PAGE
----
I agree with the above advice if you make an reasonable offer and they counter with some BS figure , just walk, it is more trouble than its worth. If someone wants to sell they will meet you in the middle.

I just hope I find what im looking for soon. its getting expensive and tiring looking at boats ( never boring )

LD


THIS is why as a neophyte I am going to employ a broker.....
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Old 16-06-2015, 08:27   #43
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Re: Boat pricing

Quote:
Originally Posted by Island Time O25 View Post
IMO the biggest culprit in overinflated prices (other than overinflated egos and overinflated views of boat's worth) are sites sich as YW or some such which push the prices up to ridiculous levels. When I was naive newbie and was even looking at prices on the last pages of the various sailing and boating mags (gasp!) YW prices seemed reasonable. Once I started hitting the real world - marinas, boatyards, sailboatlistings, etc. everything settled into proper perspective.

Most boat brokers, perhaps to push new boat sales, overinflate used boat's estimated worth, sometimes quite a bit. Either that's by design (to sell a new or newer boat to the seller of a listed boat) or by default (just too lazy to properly evaluate what they're selling) or greed (hoping that someday they'll make some $$ even on mispriced boat) I don't know. But the boat market being what it is and considering the time an average boat is on the market the asking prices and real boat's worth are way out of sync. Perhaps by as much as 50% or more. If we had a true public registry of boats sold, the way we have with houses, the boat market would only improve and the prices and inventory would go down significantly.

Very few sellers realize that they bought a dream and now are just re-selling that dream. And how many of our dreams coincide with what the others dream of? And may be there lies the culprit for these price/value discreprancies as someone's dreams may be worth a whole lot of nothing to most, as painful as it may be to hear.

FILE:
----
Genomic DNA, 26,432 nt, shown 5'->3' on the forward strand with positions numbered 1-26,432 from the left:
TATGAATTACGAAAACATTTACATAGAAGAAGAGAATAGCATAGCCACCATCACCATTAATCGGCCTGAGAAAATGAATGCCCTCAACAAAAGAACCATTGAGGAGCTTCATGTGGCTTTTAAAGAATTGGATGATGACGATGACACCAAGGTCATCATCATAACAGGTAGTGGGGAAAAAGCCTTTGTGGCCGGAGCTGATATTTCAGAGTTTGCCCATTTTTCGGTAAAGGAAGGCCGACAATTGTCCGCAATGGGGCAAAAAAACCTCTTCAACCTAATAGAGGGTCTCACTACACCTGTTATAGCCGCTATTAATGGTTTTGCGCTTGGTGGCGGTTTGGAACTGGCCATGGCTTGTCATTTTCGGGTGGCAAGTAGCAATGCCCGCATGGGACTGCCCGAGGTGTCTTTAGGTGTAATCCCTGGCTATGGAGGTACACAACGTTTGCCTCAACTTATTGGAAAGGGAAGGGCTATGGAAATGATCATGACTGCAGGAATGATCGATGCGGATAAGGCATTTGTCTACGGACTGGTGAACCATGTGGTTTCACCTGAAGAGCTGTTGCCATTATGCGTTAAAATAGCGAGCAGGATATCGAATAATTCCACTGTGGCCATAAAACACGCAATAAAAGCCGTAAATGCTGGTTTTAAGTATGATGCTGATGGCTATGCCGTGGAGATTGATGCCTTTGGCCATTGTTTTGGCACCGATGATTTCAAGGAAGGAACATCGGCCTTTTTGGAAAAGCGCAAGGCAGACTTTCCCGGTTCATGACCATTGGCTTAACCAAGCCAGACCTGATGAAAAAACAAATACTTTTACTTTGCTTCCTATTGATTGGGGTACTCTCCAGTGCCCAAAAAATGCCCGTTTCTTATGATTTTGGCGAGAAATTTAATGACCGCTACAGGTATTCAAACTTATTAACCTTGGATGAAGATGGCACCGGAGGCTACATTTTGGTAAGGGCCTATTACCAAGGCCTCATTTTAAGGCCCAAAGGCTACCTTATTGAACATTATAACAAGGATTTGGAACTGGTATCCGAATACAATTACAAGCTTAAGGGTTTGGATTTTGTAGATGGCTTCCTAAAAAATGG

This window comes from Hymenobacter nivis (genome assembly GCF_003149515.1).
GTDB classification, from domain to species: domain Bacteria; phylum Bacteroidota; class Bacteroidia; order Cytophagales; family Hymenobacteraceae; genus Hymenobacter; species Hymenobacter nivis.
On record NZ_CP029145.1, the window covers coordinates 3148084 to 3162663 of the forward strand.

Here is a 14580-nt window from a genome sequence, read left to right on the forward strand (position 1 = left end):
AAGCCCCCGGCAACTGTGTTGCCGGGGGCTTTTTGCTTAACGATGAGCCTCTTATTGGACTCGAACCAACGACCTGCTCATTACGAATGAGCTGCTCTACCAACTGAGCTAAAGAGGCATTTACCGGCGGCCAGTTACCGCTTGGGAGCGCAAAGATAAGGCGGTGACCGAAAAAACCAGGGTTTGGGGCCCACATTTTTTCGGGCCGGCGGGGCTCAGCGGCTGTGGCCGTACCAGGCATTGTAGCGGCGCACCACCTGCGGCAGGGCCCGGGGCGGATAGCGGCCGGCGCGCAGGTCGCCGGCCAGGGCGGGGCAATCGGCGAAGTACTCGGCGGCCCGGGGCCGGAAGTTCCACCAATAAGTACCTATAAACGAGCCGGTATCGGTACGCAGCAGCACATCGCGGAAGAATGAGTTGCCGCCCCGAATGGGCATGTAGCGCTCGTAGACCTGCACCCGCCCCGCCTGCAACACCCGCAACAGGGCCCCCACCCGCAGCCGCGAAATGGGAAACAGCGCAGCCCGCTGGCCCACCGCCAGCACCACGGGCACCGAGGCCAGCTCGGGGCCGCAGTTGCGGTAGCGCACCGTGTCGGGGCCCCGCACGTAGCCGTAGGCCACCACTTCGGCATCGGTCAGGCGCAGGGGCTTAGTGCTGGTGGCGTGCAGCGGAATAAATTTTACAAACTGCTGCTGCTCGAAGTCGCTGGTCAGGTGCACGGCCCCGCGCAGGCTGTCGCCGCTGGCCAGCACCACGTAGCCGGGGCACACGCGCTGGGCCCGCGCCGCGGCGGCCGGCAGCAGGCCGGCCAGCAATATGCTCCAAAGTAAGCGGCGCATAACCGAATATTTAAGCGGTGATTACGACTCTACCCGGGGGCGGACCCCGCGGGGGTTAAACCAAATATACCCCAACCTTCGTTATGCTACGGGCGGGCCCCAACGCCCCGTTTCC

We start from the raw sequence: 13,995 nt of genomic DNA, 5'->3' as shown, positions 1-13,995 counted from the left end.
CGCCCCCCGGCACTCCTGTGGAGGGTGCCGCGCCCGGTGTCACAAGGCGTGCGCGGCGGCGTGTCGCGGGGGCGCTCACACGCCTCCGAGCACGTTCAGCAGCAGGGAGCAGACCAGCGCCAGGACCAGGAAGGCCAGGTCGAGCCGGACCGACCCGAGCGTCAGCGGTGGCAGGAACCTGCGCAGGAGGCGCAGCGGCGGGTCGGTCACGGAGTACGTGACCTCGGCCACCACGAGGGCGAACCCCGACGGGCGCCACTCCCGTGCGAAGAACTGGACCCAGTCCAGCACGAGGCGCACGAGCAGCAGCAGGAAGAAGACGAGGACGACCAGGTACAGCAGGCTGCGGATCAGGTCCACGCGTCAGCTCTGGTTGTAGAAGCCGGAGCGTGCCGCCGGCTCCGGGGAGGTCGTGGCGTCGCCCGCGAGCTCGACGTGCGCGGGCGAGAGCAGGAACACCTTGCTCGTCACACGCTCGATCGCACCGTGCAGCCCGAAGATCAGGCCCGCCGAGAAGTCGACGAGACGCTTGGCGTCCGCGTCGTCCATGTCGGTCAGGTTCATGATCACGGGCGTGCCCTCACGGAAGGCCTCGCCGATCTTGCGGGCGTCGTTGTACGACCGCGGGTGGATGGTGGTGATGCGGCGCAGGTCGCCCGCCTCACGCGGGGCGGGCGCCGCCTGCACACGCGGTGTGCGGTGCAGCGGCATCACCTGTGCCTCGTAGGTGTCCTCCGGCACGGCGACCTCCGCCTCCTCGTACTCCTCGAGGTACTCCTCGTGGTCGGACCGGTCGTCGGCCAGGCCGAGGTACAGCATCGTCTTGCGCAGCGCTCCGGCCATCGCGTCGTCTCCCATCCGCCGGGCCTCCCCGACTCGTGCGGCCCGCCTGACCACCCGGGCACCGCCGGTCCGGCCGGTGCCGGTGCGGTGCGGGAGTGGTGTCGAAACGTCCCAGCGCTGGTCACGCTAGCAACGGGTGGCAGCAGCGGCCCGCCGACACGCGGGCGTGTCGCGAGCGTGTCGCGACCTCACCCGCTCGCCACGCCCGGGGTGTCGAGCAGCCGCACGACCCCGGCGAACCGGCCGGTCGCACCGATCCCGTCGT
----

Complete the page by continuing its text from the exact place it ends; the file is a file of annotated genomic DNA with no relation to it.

I have also learned so called "cult-boats" are very high.
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Old 16-06-2015, 08:29   #44
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Re: Boat pricing

Quote:
Originally Posted by skipmac View Post
I see a lot of rants on the forum about brokers and the inflated price you pay to cover their commission. I was a broker and my experience did not reflect that at all but more like what you report.

These of course are generalities and like any similar statement there will be plenty of exceptions. However this I think represented the majority of the sellers I encountered. The sellers that listed their boats with brokers really did want to sell their boats and were realistic about the price. Very many of the boats I saw for sale by owner were overpriced for a number of reasons:

- The seller didn't really want to sell the boat so priced it too high intentionally Maybe the wife said sell so he could show here it was listed but just couldn't find a buyer. Or seller figured if someone does pay that much for it then it's worth selling.

- The seller did want to sell but was emotionally attached to the boat and priced it based on emotion instead of true market value.

- The seller kept track of everything that had been spent on the boat and priced it "to get his money back out of it". I saw this a lot.

- The seller knew that all brokers are crooks and con artists and were trying to get the boat listed for less than the seller knew it was really worth for an easy sale.

Bottom line, the majority of the boats I sold were at prices lower than similar for sale by owner boats so the buyers got a good deal. Yes the seller had to pay a commission but the boat was sold, unlike the overpriced boats that I saw sometimes for years on the market.


Now to be fair, with the internet and all the additional resources for buying and selling boats I think today there are more options to buy direct from the owner but the same cautions still apply.

Does the Broker assume any liability at all when they sell a boat?
Just to keep everyone honest?
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Old 16-06-2015, 08:40   #45
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Re: Boat pricing

Speaking of test sails. When surveying my current boat I was lucky enough to have two very experienced marine pros buddies of mine examine her on the hard and both pronounced her "a very good sailor" based on her forms, etc. And as the budget prevented my spending on launch/haul out and mast stepping/unstepping fees, etc. I went with their recommendations without the sail try outs. Turned out even better than they initially pronounced. One of them who sometime sails with me keeps saying that if he ever had to down size from his 46 footer he'd get that particular model and is generally impressed with her stability and her tank-like characteristics in rough seas. His own 46 footer is a former Admiral Cup racer and is a bit too squirely even though she, contrary to usual race-built tradition, is also built like a tank albeit a light one, his 45 footer displaces 22,000lbs while my 36 footer - 17,000lbs.

And he did pick up that former racing queen for the cost of the yard fees. Had to replace an engine and could have used her as is or sell her for a very good profit to some racing nut (on FL-MA delivery in a steady 20-25kts breeze she was doing 12-13kts with some down wave spurs of 14-16kts over ground) but decided to refurbish her as a liveaboard which meant a lot of add'l work and installations. But that's another story. The fact is that there are many many decent boats available in all sizes and price ranges if one does not mind getting out there and looking hard and wide for a deal.